NJ Tax Bill Signed by Governor
The New Jersey governor signed a bill that:
- impose a surtax on corporations for two years;
- decouples from certain provisions of the federal Tax Cuts and Jobs Act;
- reduces the dividend exclusion;
- requires market-based sourcing; and
- introduces combined reporting.
The bill takes effect immediately and applies as noted below.
Surtax on Corporations
A surtax on a corporation’s allocated net income is imposed. The surtax is equal to:
- 2.5% if the corporation has entire net income over $1 million for 2018 and 2019; and
- 1.5% if the corporation has allocated net income over $1 million for 2020 and 2021.
A “taxpayer” is any business entity required to report and pay federal income tax.
Nonconformity with Federal Tax Reform Provisions
With respect to the Tax Cuts and Jobs Act, the law creates state income tax adjustments that:
- disallow the 20% deduction for qualified business income from a pass-through entity (IRC Sec. 199A);
- disallow federal deductions against the repatriation (transition) tax on accumulated foreign earnings (IRC Sec. 965); and
- apply the interest deduction limitation (IRC Sec. 163(j)) on a pro-rata basis to interest paid to both related and unrelated parties.
The pro-rata application of the interest deduction applies regardless of whether the related parties are subject to an addback.
The law reduces the dividend exclusion amount for taxpayers receiving dividends from an 80% or greater owned subsidiary. The exclusion goes from 100% to 95% of the dividends included in federal taxable income after 2016. The taxpayer must use either:
- their three year average allocation factor for the taxpayer’s 2015 through 2017 tax years; or
- 3.5%, whichever is lower.
After 2017, the exclusion goes to 95% of dividends included in federal income, paid or deemed paid from an 80% or greater owned subsidiary.
Sales of Services
After 2018, sales of services are sourced to New Jersey if the benefit of the service is received in New Jersey. If the benefit is received inside and outside of New Jersey, the portion of the sale allocated to New Jersey is based on the percentage of the total value of the benefit received in New Jersey. If the state or states cannot be determined for:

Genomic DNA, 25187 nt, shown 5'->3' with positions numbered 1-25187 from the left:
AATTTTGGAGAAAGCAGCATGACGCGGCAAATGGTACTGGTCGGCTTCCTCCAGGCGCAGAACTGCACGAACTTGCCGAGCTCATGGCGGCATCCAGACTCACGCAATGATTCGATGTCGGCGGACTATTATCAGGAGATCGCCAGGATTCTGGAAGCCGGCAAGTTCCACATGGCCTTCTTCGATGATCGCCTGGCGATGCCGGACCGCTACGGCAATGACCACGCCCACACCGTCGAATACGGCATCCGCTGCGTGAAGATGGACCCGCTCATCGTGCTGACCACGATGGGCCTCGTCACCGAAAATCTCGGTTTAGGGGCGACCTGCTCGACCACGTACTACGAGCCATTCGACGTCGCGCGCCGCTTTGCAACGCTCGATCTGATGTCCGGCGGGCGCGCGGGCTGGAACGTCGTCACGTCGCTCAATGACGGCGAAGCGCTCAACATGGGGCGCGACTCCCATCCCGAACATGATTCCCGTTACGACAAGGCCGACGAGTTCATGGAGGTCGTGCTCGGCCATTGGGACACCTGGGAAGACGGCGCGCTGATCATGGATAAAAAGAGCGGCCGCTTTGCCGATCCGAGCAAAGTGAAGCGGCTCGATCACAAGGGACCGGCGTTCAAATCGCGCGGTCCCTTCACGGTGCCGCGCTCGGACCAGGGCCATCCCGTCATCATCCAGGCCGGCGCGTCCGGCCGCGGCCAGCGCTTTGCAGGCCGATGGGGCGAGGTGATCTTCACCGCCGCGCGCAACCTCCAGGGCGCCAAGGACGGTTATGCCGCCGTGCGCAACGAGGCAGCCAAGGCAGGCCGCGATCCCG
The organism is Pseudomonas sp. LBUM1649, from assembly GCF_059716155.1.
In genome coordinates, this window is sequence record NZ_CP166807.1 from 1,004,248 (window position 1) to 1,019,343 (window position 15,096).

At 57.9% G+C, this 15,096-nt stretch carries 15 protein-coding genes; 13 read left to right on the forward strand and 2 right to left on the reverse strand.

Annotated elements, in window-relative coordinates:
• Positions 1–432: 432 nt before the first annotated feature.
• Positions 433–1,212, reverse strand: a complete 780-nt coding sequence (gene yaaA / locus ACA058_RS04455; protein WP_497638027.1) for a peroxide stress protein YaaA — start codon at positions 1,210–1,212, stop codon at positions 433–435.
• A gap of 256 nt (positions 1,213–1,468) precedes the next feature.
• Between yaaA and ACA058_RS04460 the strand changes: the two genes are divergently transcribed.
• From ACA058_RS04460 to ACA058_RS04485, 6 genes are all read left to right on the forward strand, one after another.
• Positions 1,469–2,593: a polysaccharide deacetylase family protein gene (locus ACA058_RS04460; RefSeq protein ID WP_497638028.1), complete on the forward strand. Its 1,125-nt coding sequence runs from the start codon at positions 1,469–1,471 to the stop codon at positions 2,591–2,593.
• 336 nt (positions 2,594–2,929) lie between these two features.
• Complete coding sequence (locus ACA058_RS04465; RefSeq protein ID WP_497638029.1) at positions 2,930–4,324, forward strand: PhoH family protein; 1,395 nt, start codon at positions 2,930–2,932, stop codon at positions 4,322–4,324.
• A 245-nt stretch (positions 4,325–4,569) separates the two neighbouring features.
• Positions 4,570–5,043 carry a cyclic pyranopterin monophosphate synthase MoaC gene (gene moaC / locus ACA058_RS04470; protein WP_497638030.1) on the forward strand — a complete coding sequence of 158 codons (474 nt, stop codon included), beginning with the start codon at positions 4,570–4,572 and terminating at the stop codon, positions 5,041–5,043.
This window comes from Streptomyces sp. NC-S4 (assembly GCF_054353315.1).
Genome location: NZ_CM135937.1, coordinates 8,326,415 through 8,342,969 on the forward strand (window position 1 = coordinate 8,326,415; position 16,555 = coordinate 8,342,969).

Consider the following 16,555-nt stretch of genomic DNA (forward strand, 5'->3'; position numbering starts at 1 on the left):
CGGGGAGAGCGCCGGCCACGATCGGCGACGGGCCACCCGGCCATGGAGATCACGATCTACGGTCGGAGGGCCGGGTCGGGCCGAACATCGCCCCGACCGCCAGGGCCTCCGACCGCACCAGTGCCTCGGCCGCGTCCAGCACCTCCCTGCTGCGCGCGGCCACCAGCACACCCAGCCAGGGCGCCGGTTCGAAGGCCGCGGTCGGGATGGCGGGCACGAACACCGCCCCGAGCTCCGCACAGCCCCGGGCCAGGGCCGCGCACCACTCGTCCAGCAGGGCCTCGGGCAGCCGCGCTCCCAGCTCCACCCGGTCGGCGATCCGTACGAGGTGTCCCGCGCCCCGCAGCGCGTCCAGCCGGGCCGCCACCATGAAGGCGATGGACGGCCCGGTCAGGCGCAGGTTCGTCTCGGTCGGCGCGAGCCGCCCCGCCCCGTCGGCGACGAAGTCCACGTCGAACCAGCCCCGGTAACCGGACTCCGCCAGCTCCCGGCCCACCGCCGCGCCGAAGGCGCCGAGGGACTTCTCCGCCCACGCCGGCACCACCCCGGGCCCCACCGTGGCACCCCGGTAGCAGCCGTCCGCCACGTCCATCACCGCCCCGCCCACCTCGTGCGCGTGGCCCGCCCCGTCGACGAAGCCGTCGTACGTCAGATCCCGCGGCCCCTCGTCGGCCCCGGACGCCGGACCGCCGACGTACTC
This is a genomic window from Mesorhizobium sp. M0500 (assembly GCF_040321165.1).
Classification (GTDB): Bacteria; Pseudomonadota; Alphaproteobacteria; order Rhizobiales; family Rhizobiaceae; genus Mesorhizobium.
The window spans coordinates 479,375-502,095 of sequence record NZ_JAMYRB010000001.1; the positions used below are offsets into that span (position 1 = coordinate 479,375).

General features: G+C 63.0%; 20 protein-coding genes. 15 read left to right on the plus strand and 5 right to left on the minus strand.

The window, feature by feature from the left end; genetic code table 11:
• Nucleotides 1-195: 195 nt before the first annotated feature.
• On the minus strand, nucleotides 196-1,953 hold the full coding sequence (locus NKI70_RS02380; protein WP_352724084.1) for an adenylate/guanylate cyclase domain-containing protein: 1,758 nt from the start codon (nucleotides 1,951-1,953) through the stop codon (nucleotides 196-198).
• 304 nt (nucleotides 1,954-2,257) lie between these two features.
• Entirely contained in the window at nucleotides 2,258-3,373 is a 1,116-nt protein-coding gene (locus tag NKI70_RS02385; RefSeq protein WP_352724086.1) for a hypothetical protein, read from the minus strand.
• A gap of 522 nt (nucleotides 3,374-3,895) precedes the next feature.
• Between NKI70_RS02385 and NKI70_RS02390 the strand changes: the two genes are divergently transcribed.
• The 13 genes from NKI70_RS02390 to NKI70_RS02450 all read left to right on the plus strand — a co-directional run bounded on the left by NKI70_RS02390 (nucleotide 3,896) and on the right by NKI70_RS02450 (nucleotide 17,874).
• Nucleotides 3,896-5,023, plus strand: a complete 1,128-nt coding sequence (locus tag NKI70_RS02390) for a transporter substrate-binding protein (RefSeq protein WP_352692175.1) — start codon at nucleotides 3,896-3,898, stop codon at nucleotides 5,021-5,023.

- an individual customer, the benefit of the service is deemed to be received at the customer’s billing address;
- any other customer, the benefit of the service is deemed to be received at the location from which the services were ordered in the customer’s regular course of operations; and
- if the location from which the services were ordered in the customer’s regular course of operations cannot be determined, the benefit of the service is deemed to be received at the customer’s billing address.
The receipts from the services of a registered securities or commodities broker or dealer and receipts from asset management services are sourced to New Jersey if the customer is in New Jersey.
After 2018, New Jersey requires combined income tax reporting for corporations that are members of a unitary business group.
A combined group will be entitled to a deduction if the changes made by the law result in an aggregate:
- increase to the combined group members’ net deferred tax liability;
- decrease to the members’ net deferred tax asset; or
- change from a net deferred tax asset to a net deferred tax liability.
The deduction is available for 10 years. The combined group can claim the credit after its first privilege period beginning 5 years after July 1, 2018.
Interest Expense Addback
An existing exception to the interest expense addback is amended. The current deduction is allowed if the taxpayer establishes that the interest is directly or indirectly paid, accrued or incurred to a related member in a foreign nation that has in force a comprehensive income tax treaty with the United States. The taxpayer must now also establish the related member:
- was subject to tax in the foreign nation on a tax base that included the payment paid, accrued, or incurred; and
- the related member’s income received from the transaction was taxed at an effective tax rate equal to or greater than 3% less than the rate of tax applied to taxable interest by New Jersey.
Net Operating Loss
A net operating loss for a tax period after July 1, 2018 can be carried over for 20 years. A “net operating loss” is the excess of the deductions over the gross income used in computing entire net income. A net operating loss will not include any net operating loss incurred before July 1, 2018.
Net operating losses existing before July 1, 2018 must be converted to an “unabsorbed portion of net operating loss.” These losses can also be carried over for 20 years.
If you have any questions or if you would like more information, contact Fred Schutz at (856) 722-5300 ext. 201 or Dave Gill at ext. 210.